Thursday, April 25, 2024

Another Great 17th Century Armorial Memorial

As I said last time, I really enjoy seeing 17th Century armorial memorials, and today we're going to look at another, also armorial, but even more sculpturally figural, memorial.

This is the memorial of Frances Matthew, née Barlow, who died a year after her second husband, 1629.

Take your time to really look at all that this memorial offers. Take your time. I'll wait.

In addition to the statue of the lady herself kneeling in prayer (on a very plush cushion) with her prayer book in front of her and placed between a pair of pulled back stone "curtains," she is flanked by two black Corinthian columns, themselves flanked by two symbolic figures. The columns rest on a pair of skull and crossed bones, and there are two infants (lacking wings, they cannot be meant to be cherubs), all in addition to the three shields of heraldic display.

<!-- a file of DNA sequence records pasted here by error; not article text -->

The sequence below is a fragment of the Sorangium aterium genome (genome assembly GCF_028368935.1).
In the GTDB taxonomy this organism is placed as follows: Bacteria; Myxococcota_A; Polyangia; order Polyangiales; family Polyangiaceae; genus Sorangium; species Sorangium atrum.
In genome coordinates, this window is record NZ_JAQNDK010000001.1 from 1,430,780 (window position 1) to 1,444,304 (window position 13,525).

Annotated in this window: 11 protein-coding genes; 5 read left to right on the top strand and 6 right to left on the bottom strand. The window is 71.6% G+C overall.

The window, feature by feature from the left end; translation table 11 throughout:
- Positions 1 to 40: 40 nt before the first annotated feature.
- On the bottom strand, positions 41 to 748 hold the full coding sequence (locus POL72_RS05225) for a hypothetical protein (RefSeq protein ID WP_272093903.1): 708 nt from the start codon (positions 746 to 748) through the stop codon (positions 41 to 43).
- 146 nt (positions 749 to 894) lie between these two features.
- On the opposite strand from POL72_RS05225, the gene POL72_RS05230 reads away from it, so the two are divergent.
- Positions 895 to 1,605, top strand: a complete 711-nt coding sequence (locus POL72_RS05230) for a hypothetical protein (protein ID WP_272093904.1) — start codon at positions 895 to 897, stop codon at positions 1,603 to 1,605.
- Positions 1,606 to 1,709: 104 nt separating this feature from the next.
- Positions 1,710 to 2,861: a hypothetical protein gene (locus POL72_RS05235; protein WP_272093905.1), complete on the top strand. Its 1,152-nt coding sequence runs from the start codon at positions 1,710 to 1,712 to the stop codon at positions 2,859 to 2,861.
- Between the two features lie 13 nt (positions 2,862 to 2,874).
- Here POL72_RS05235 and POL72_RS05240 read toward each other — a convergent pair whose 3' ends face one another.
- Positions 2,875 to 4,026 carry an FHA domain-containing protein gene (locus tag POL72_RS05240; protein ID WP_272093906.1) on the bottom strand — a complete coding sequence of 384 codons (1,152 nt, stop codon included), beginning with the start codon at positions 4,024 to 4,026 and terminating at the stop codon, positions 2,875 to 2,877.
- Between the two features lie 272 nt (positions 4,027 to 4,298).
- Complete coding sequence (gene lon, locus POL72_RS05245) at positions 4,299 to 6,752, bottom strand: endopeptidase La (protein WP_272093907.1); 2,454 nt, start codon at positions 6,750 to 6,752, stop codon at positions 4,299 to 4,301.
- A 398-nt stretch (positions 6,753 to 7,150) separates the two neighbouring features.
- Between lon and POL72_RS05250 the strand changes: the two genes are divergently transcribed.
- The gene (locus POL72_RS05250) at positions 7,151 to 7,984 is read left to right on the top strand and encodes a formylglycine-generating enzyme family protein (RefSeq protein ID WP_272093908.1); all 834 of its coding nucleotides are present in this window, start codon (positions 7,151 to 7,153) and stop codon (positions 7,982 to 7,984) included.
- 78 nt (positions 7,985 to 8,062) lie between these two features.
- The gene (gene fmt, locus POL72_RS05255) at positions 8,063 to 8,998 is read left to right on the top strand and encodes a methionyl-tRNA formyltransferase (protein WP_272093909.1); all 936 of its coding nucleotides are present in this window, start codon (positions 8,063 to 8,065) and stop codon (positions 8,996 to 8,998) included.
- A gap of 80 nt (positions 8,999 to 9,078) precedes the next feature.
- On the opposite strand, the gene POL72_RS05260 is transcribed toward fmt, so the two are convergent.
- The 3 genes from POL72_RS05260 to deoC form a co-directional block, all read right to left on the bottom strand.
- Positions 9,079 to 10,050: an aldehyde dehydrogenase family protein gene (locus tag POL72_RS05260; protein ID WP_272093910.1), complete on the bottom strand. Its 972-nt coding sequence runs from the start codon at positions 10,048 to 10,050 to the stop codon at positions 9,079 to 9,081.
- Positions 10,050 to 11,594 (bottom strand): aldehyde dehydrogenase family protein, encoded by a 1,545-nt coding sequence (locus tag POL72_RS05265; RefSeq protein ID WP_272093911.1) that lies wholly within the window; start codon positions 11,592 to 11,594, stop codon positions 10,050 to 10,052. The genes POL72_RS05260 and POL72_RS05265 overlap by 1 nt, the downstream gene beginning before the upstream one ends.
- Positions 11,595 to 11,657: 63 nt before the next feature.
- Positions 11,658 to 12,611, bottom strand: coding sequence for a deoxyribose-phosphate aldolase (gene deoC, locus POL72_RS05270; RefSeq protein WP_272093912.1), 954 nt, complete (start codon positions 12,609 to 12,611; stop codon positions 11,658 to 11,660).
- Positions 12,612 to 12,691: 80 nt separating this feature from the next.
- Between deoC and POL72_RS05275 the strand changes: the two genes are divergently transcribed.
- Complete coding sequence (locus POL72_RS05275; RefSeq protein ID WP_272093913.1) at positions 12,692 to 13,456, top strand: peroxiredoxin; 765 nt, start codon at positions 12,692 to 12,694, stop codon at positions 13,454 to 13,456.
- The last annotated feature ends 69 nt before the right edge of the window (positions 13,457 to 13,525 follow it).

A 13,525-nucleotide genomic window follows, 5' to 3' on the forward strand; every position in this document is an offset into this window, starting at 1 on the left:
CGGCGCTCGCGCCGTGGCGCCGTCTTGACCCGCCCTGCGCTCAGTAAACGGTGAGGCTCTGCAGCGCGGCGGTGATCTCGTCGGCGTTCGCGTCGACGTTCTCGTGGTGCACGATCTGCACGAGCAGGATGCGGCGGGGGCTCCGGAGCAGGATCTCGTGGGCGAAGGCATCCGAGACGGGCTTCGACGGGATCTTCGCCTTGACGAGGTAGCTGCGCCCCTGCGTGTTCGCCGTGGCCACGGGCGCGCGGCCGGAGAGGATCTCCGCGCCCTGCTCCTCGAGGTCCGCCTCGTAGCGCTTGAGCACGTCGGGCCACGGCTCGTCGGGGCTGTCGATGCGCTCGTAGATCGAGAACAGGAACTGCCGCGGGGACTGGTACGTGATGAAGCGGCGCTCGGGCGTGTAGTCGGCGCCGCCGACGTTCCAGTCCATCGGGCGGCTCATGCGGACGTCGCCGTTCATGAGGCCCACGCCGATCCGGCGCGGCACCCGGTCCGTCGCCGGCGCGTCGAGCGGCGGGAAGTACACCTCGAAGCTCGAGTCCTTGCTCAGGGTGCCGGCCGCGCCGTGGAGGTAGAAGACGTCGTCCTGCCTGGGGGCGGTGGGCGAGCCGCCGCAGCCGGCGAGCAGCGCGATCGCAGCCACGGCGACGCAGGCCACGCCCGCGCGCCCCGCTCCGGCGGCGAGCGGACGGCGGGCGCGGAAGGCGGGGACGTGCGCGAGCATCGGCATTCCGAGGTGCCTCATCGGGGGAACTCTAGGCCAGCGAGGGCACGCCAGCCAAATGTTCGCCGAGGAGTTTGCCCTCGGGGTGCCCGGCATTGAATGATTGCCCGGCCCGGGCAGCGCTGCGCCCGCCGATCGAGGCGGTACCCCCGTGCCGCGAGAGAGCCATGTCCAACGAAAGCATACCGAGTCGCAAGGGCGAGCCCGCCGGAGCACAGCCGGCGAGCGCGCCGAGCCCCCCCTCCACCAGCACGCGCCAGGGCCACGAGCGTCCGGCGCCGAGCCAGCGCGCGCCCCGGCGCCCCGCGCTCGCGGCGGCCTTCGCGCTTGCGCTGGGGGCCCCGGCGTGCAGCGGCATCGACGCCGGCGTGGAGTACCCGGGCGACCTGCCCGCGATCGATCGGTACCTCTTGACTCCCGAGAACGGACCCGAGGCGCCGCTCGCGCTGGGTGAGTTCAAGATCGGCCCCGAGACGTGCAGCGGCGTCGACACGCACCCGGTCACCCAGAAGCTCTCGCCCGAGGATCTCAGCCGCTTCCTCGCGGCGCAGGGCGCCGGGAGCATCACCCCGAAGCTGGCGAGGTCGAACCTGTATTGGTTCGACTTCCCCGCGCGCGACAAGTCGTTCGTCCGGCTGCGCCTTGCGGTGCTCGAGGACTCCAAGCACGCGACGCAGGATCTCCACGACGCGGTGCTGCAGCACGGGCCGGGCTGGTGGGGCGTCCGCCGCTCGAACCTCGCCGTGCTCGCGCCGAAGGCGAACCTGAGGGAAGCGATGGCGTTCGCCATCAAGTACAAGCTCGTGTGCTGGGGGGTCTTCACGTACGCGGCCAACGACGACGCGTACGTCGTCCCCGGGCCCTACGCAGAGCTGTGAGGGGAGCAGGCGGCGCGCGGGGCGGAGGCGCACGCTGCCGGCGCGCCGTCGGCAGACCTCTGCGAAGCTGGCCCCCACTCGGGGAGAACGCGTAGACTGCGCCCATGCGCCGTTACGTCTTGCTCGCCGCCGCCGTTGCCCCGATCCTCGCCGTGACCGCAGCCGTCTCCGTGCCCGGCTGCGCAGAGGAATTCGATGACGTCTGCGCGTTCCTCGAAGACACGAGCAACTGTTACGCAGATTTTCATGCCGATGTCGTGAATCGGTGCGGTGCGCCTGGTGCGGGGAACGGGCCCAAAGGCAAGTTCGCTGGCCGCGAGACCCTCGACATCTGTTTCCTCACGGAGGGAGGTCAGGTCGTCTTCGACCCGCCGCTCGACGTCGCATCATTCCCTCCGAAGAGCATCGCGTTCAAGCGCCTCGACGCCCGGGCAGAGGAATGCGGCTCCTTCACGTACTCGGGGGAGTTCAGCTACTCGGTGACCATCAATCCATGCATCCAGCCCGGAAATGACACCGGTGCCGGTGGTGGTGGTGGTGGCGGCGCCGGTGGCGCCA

Frances was the daughter of William Barlow, Bishop of Chichester, and the wife of: first, Matthew Parker (died 1575), a son of Matthew Parker, Archbishop of Canterbury, and; second, following Matthew's death, and for over 50 years, Tobias (Toby, Tobie) Matthew, Archbishop of York.

As a side note on Frances, her husband Tobias Matthew left his fortune not to his sons but to his wife. She gave Tobie's collection of over 600 books, then valued at £300, to York Minster. These books are the basis of the Minster library (now housed at Old Palace, York).

But we're here about the heraldry, aren't we?

In addition to the two small shields immediately above each column -- the one on the left being her marital arms of Matthew (Argent a lion rampant sable) impaling Barlow (Argent on a chevron engrailed between three crosses crosslet fitchy sable two lions combattant argent), and the one on the right being her paternal Barlow arms (on a heater shaped shield, presumably to balance the impaled arms on the left) -- at the top of the monument we have the arms of Barlow on a lozenge, as was onsidered proper for a lady.

It's an amazing work of the sculptor's art, all in recognition of a lady who must have been pretty amazing herself.

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